How we Eat has Fundamentally Changed

Updated: Oct 2

How Brits eat has been fundamentally changed by the Covid pandemic, says Waitrose Food & Drink report. ‘These changes are here to stay. The ‘new normal’ that we all spoke about last year isn’t new anymore. It’s just normal.’

Britons’ relationship with food has been permanently altered by the coronavirus pandemic, according to new research by Waitrose, the upmarket supermarket chain. The retailer’s annual food report, which explores key trends from the past 12 months, found the way we shop, eat, and live have all been impacted by Covid-19, with a dramatic shift in everything from cooking habits to spending.


Waitrose said cooking has become “the new commute”, for example. Almost three quarters of people who have started working home - first brought about by lockdown - said cooking now provides the break between “work time” and “home time”.


Other changes include the way people buy food - and the amount they spend. “More than half us us value food more than we did pre-Covid,” Waitrose said. “70 percent of us value the role of supermarket workers more than we did, and 55 percent say our spending habits have changed for good.”


The internet is a necessity to most, yet a quarter of respondents told Waitrose they did their grocery shop online for the first time in 2020.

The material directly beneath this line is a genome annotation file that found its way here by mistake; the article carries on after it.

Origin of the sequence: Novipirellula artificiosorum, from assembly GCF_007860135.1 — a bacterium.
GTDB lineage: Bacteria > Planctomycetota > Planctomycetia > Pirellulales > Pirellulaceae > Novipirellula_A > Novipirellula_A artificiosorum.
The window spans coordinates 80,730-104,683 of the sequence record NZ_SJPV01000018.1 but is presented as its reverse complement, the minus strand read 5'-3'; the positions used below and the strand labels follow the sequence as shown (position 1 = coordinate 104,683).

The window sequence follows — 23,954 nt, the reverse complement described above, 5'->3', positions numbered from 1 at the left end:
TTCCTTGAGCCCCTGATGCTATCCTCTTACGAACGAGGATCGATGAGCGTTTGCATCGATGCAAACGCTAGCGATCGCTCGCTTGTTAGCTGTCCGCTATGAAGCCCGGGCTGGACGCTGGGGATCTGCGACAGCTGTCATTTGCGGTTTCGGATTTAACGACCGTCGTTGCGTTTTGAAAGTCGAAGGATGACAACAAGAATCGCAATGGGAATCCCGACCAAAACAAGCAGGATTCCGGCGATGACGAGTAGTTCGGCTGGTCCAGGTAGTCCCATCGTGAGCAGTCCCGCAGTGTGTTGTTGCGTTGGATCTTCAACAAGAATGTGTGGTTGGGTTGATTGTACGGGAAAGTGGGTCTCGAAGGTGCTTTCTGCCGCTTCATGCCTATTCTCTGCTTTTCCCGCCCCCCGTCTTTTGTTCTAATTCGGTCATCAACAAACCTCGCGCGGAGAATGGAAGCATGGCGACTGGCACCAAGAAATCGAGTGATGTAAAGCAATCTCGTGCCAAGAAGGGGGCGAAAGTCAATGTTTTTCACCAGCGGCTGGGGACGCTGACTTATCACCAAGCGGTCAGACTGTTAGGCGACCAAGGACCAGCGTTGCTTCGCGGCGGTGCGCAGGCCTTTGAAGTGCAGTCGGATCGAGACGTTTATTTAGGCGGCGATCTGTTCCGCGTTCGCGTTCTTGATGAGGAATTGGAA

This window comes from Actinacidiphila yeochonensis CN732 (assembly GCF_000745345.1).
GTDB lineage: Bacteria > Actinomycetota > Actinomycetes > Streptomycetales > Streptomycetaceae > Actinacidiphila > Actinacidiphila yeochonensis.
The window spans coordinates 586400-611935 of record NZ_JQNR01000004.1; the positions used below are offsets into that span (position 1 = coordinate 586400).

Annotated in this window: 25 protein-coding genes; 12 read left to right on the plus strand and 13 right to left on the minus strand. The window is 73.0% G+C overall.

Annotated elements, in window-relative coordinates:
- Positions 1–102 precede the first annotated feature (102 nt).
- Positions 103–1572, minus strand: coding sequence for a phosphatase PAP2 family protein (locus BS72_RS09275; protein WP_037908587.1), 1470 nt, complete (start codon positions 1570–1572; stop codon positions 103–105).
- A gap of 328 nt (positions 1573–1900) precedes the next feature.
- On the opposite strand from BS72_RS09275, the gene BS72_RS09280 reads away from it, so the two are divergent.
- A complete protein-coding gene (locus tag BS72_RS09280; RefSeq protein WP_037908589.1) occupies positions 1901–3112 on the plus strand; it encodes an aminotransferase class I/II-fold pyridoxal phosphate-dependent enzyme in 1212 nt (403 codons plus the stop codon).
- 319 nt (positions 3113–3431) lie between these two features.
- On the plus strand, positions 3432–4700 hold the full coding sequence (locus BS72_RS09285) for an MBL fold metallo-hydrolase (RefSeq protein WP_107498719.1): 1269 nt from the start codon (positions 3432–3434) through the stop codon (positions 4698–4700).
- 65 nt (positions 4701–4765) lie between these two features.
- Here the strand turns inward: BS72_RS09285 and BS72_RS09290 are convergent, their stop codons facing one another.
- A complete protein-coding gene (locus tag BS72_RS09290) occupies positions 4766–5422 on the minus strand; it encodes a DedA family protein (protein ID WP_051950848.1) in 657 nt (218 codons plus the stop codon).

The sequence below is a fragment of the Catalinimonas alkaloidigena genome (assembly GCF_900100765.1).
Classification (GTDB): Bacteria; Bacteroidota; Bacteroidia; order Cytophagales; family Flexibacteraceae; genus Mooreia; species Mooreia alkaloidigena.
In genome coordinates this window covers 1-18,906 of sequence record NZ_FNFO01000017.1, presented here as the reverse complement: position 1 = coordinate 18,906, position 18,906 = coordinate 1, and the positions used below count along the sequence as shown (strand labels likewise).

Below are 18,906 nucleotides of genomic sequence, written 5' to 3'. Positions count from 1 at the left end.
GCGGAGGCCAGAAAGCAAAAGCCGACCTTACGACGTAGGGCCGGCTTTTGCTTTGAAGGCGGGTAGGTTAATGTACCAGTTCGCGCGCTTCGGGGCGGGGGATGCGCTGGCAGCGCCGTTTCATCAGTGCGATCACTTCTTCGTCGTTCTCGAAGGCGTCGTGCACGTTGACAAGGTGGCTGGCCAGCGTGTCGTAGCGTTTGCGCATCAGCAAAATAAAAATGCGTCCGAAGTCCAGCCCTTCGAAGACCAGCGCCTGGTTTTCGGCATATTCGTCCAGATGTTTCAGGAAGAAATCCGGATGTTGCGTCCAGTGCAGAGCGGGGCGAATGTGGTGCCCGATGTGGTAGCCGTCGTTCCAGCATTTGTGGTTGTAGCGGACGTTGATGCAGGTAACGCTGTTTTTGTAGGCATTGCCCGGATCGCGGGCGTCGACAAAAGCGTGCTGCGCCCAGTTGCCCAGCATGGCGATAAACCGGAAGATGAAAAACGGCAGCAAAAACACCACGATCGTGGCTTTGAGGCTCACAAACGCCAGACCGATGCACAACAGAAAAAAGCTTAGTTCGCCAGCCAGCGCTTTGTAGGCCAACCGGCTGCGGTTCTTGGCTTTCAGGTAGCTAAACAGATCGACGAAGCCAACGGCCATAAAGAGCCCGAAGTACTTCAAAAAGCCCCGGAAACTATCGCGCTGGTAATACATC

Not only have people moved to digital baskets, but they have also reduced the number of ‘trips’ - many have switched to fortnightly food shops, and 60 percent say they’ll carry on with the pattern after the pandemic.


Lockdown might be coming to an end - slowly but, hopefully, surely - but Waitrose also revealed 58 percent of people conceded they “secretly enjoyed the lack of pressure to go out”. Instead, they’ve been at home, enjoying winter BBQs, foraging for food, spritzers, and “tornado omelettes”, a Korean technique in which scrambled eggs are twisted by two chopsticks during the cooking process to create a soft, golden whirlwind in place of the traditional French fold.


Each year, Waitrose uses sales data from millions of shoppers, as well as information from retail experts and customer surveys (2,000 people who shop across a range of retailers were polled) to compile its report. The supermarkets executive director, James Bailey, said: “Our daily rituals, our attitudes towards supermarkets and the way we shop have been fundamentally reshaped by the pandemic. These changes are here to stay. The ‘new normal’ that we all spoke about back in the spring isn’t new anymore. It’s just normal.”

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